Several deputies with the Clark County Sheriff’s Office received training at Threat Dynamics, in Hillsboro, Ore., before the company moved to a warehouse in Tualatin.
“I definitely think it’s beneficial,” said sheriff’s Sgt. Tim Bieber, who is training director for Clark County deputies and a SWAT leader. “It fills a niche that’s needed, scenario-based training. We’ve been happy with them.”
The complex scenarios that officers interact with inside the company’s five-screen, 300-degree training stage are beneficial because they give officers “stress inoculation,” Bieber said.
Even though they are shooting modified Glock 17 handguns that shoot only lasers in a training setting, it’s stressful enough that deputies learn to think and react quickly -- for when and if they later end up in a real shootout, Bieber said.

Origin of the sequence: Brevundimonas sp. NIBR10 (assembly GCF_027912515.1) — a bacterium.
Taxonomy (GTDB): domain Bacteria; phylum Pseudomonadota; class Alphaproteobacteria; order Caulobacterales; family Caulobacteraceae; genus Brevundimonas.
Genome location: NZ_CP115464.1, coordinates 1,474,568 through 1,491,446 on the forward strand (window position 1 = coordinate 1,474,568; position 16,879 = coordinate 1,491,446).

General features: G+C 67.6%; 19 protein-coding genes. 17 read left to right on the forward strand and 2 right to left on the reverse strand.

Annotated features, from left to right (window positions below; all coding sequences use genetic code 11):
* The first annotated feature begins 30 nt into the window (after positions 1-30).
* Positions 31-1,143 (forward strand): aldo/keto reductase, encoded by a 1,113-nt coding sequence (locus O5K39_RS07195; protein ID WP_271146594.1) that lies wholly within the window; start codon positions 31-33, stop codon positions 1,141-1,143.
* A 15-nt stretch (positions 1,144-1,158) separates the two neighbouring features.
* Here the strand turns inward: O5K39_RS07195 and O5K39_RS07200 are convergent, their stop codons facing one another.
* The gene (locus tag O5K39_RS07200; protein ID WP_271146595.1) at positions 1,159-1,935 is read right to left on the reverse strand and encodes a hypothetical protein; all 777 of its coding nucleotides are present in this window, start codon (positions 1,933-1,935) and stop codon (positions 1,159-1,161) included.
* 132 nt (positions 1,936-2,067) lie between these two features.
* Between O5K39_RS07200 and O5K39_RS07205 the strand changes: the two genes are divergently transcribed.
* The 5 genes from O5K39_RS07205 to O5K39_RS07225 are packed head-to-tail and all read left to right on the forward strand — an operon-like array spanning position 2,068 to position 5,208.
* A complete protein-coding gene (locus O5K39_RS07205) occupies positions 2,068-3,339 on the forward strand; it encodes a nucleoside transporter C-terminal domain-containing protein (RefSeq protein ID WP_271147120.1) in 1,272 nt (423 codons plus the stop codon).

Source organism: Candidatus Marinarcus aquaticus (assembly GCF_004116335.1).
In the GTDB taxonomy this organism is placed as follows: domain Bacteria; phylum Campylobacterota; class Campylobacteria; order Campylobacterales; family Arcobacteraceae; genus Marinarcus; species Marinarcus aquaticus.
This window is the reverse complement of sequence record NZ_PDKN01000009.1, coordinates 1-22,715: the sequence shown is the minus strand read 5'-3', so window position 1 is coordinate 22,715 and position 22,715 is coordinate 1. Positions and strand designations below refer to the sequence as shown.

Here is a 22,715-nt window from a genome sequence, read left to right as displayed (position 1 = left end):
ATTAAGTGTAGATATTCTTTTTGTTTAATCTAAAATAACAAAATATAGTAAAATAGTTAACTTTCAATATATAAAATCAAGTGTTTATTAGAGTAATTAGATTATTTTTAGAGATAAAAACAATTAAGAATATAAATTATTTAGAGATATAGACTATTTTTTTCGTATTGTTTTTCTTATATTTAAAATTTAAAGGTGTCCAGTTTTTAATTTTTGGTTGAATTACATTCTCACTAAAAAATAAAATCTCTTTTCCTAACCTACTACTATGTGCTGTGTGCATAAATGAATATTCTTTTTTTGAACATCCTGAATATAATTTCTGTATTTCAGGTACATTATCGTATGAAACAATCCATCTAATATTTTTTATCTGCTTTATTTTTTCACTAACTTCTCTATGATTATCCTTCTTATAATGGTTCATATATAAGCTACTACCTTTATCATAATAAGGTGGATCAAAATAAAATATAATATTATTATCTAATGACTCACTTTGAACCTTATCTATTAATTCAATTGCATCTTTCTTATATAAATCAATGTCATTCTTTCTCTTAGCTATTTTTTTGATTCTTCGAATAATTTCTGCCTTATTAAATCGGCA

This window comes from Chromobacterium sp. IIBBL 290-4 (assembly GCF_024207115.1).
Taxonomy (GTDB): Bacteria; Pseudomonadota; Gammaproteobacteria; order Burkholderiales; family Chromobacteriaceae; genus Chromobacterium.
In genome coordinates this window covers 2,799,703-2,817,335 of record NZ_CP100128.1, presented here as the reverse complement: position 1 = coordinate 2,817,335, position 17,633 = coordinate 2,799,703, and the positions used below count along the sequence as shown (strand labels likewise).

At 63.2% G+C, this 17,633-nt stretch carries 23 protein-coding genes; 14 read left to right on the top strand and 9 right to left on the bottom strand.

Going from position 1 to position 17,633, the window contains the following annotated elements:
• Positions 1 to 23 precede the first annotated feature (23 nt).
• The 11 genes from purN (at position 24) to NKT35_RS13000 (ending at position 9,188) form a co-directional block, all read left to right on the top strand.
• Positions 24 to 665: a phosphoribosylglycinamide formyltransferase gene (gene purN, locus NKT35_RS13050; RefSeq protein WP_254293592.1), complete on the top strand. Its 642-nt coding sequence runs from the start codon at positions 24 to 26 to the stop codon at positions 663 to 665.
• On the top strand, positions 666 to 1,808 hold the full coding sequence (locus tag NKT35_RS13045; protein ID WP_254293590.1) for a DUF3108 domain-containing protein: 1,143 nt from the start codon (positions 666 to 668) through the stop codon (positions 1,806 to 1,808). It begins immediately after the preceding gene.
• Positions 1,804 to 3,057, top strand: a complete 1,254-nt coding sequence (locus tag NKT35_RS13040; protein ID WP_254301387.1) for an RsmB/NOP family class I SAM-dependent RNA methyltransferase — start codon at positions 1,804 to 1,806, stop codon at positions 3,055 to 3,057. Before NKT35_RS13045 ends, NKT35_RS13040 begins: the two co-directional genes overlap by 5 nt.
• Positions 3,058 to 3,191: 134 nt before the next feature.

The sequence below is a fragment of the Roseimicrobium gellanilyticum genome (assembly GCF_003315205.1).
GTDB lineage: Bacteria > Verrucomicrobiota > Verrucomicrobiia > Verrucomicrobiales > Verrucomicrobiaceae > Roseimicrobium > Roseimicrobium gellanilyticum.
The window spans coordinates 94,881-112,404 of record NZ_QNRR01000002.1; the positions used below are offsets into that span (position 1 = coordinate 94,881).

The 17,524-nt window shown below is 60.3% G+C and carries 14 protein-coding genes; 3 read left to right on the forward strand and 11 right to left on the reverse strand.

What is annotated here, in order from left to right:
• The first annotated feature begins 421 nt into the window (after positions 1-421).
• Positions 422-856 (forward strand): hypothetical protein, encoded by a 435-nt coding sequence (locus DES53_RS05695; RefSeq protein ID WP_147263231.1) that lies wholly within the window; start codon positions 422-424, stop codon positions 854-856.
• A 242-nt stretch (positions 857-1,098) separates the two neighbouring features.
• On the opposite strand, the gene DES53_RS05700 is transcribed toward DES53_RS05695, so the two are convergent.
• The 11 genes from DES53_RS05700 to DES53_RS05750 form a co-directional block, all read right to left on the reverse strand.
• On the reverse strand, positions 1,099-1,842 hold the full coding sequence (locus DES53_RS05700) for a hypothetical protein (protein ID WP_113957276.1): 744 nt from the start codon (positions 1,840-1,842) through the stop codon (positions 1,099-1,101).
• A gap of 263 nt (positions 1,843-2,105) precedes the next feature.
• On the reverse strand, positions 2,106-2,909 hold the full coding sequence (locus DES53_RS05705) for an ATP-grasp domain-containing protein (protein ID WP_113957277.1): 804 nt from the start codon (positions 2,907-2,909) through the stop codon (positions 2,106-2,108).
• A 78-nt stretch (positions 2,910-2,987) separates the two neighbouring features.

Many of the computer-generated, virtual people in the scenarios are armed enemies of police, but not all.
In a training session for eight Camas police officers last week, at least one shot a man who was holding only a cellphone.
Better to make that mistake in training, rather than in real life.
Some people in heavy stress ” freeze up,” with no idea what to do, Bieber said, adding that scenario work can help prevent that, because trained officers have a good idea how to react.
“Under stress, you always revert back to your training,” Bieber said.
Officers still are trained to fire at an enemy’s “center of mass,” including the chest, but trainers in many of the scenarios ask officers to shoot for the adversary’s head.
In situations where an enemy is standing behind a hostage with a weapon to the hostage’s head, officers are trained to consider “instantaneous incapacitation.”